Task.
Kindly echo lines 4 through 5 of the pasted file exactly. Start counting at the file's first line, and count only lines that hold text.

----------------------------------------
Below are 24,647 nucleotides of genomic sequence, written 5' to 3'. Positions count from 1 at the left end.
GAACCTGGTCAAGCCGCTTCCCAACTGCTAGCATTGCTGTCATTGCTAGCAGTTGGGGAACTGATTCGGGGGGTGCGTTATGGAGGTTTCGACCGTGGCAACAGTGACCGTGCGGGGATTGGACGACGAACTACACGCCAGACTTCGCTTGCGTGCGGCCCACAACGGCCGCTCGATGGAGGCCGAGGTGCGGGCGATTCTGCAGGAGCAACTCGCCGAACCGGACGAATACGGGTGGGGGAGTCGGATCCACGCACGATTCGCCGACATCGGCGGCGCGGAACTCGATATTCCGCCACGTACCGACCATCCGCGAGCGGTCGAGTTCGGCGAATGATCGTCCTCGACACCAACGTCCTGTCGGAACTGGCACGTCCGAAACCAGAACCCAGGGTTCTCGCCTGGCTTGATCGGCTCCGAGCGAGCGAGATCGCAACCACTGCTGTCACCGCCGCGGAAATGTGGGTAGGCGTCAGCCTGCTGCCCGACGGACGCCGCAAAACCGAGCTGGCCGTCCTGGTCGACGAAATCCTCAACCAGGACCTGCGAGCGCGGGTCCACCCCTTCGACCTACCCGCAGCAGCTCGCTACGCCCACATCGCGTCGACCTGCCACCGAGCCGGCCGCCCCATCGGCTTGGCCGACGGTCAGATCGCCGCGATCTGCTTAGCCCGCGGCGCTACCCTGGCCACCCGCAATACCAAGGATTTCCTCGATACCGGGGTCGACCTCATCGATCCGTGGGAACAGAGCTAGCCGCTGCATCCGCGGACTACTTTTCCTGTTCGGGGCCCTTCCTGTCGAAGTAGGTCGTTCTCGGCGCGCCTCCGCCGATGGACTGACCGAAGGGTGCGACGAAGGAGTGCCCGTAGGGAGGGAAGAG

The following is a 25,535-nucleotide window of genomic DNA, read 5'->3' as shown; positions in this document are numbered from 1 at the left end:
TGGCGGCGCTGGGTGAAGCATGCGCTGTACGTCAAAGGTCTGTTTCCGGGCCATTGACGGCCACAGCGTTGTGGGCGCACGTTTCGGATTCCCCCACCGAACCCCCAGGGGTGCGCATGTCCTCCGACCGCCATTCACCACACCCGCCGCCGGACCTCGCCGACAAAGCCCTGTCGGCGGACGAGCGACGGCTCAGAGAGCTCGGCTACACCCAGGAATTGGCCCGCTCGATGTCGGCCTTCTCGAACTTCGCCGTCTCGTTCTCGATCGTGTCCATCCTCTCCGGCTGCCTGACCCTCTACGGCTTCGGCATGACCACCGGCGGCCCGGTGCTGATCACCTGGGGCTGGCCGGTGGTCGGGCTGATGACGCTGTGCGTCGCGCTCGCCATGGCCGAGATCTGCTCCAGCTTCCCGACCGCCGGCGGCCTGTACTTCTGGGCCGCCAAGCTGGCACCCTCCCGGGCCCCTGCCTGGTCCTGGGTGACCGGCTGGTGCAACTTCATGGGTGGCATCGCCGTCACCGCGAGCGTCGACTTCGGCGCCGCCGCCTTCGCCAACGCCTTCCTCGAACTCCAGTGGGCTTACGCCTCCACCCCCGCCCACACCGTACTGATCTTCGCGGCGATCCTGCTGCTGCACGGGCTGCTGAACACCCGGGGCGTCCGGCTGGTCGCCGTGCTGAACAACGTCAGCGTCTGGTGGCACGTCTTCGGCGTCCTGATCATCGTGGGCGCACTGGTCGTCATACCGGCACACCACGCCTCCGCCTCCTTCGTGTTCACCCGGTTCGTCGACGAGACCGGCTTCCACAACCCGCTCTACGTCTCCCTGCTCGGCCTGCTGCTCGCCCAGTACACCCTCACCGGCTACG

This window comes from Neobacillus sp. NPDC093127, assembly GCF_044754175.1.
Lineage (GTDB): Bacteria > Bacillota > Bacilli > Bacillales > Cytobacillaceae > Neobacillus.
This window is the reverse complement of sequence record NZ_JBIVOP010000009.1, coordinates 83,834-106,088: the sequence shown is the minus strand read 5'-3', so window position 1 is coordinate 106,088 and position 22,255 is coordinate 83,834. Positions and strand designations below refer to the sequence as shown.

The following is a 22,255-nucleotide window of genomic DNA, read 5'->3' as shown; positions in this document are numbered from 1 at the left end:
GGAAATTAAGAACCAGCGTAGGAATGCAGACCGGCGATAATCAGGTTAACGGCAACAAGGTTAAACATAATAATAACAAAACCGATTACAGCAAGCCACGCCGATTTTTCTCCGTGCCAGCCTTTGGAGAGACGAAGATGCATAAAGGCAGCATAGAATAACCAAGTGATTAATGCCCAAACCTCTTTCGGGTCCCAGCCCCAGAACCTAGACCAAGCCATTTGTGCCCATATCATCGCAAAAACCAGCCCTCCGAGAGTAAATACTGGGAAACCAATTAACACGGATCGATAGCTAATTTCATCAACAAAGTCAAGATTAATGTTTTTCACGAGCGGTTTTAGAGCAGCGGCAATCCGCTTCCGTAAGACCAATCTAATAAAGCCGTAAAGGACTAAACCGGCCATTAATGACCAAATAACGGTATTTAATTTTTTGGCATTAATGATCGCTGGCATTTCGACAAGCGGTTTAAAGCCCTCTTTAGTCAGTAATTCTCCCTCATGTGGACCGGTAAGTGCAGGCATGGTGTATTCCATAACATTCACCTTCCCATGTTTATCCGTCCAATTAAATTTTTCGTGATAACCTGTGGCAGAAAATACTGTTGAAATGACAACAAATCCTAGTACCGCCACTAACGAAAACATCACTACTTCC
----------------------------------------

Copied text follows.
TGGCGGCGCTGGGTGAAGCATGCGCTGTACGTCAAAGGTCTGTTTCCGGGCCATTGACGGCCACAGCGTTGTGGGCGCACGTTTCGGATTCCCCCACCGAACCCCCAGGGGTGCGCATGTCCTCCGACCGCCATTCACCACACCCGCCGCCGGACCTCGCCGACAAAGCCCTGTCGGCGGACGAGCGACGGCTCAGAGAGCTCGGCTACACCCAGGAATTGGCCCGCTCGATGTCGGCCTTCTCGAACTTCGCCGTCTCGTTCTCGATCGTGTCCATCCTCTCCGGCTGCCTGACCCTCTACGGCTTCGGCATGACCACCGGCGGCCCGGTGCTGATCACCTGGGGCTGGCCGGTGGTCGGGCTGATGACGCTGTGCGTCGCGCTCGCCATGGCCGAGATCTGCTCCAGCTTCCCGACCGCCGGCGGCCTGTACTTCTGGGCCGCCAAGCTGGCACCCTCCCGGGCCCCTGCCTGGTCCTGGGTGACCGGCTGGTGCAACTTCATGGGTGGCATCGCCGTCACCGCGAGCGTCGACTTCGGCGCCGCCGCCTTCGCCAACGCCTTCCTCGAACTCCAGTGGGCTTACGCCTCCACCCCCGCCCACACCGTACTGATCTTCGCGGCGATCCTGCTGCTGCACGGGCTGCTGAACACCCGGGGCGTCCGGCTGGTCGCCGTGCTGAACAACGTCAGCGTCTGGTGGCACGTCTTCGGCGTCCTGATCATCGTGGGCGCACTGGTCGTCATACCGGCACACCACGCCTCCGCCTCCTTCGTGTTCACCCGGTTCGTCGACGAGACCGGCTTCCACAACCCGCTCTACGTCTCCCTGCTCGGCCTGCTGCTCGCCCAGTACACCCTCACCGGCTACG

This window comes from Neobacillus sp. NPDC093127, assembly GCF_044754175.1.